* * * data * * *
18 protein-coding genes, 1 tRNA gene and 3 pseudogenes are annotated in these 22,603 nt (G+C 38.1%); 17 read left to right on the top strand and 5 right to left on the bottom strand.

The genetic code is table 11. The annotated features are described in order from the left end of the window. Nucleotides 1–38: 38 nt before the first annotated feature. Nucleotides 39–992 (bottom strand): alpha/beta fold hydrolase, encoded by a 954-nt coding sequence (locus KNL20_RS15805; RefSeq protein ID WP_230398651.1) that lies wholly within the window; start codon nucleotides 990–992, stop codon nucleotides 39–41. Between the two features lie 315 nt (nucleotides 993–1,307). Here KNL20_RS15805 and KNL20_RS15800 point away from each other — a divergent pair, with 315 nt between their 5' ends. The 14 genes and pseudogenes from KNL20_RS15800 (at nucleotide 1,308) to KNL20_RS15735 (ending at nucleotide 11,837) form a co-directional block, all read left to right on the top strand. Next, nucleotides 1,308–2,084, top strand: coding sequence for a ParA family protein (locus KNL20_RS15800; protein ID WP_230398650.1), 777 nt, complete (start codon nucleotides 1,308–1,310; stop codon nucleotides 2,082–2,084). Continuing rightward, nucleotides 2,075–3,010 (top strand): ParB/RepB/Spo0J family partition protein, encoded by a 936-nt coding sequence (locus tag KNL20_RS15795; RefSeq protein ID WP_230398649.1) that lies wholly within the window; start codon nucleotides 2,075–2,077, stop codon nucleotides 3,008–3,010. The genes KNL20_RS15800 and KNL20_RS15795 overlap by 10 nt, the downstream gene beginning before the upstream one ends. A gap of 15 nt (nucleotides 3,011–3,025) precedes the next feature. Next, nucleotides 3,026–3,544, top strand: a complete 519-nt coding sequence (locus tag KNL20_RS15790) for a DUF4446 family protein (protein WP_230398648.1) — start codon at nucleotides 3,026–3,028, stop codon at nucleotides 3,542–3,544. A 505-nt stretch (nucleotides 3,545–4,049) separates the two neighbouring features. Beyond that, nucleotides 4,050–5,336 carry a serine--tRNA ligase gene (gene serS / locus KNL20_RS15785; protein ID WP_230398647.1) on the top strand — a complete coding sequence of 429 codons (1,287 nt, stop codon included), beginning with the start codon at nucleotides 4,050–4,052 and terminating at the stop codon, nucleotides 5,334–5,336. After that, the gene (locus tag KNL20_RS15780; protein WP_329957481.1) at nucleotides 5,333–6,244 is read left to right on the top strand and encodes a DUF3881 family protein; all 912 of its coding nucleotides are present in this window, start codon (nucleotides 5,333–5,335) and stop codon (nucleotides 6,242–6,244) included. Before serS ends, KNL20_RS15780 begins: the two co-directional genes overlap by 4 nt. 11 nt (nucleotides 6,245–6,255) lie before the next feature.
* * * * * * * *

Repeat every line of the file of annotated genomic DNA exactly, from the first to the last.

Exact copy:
18 protein-coding genes, 1 tRNA gene and 3 pseudogenes are annotated in these 22,603 nt (G+C 38.1%); 17 read left to right on the top strand and 5 right to left on the bottom strand.

The genetic code is table 11. The annotated features are described in order from the left end of the window. Nucleotides 1–38: 38 nt before the first annotated feature. Nucleotides 39–992 (bottom strand): alpha/beta fold hydrolase, encoded by a 954-nt coding sequence (locus KNL20_RS15805; RefSeq protein ID WP_230398651.1) that lies wholly within the window; start codon nucleotides 990–992, stop codon nucleotides 39–41. Between the two features lie 315 nt (nucleotides 993–1,307). Here KNL20_RS15805 and KNL20_RS15800 point away from each other — a divergent pair, with 315 nt between their 5' ends. The 14 genes and pseudogenes from KNL20_RS15800 (at nucleotide 1,308) to KNL20_RS15735 (ending at nucleotide 11,837) form a co-directional block, all read left to right on the top strand. Next, nucleotides 1,308–2,084, top strand: coding sequence for a ParA family protein (locus KNL20_RS15800; protein ID WP_230398650.1), 777 nt, complete (start codon nucleotides 1,308–1,310; stop codon nucleotides 2,082–2,084). Continuing rightward, nucleotides 2,075–3,010 (top strand): ParB/RepB/Spo0J family partition protein, encoded by a 936-nt coding sequence (locus tag KNL20_RS15795; RefSeq protein ID WP_230398649.1) that lies wholly within the window; start codon nucleotides 2,075–2,077, stop codon nucleotides 3,008–3,010. The genes KNL20_RS15800 and KNL20_RS15795 overlap by 10 nt, the downstream gene beginning before the upstream one ends. A gap of 15 nt (nucleotides 3,011–3,025) precedes the next feature. Next, nucleotides 3,026–3,544, top strand: a complete 519-nt coding sequence (locus tag KNL20_RS15790) for a DUF4446 family protein (protein WP_230398648.1) — start codon at nucleotides 3,026–3,028, stop codon at nucleotides 3,542–3,544. A 505-nt stretch (nucleotides 3,545–4,049) separates the two neighbouring features. Beyond that, nucleotides 4,050–5,336 carry a serine--tRNA ligase gene (gene serS / locus KNL20_RS15785; protein ID WP_230398647.1) on the top strand — a complete coding sequence of 429 codons (1,287 nt, stop codon included), beginning with the start codon at nucleotides 4,050–4,052 and terminating at the stop codon, nucleotides 5,334–5,336. After that, the gene (locus tag KNL20_RS15780; protein WP_329957481.1) at nucleotides 5,333–6,244 is read left to right on the top strand and encodes a DUF3881 family protein; all 912 of its coding nucleotides are present in this window, start codon (nucleotides 5,333–5,335) and stop codon (nucleotides 6,242–6,244) included. Before serS ends, KNL20_RS15780 begins: the two co-directional genes overlap by 4 nt. 11 nt (nucleotides 6,245–6,255) lie before the next feature.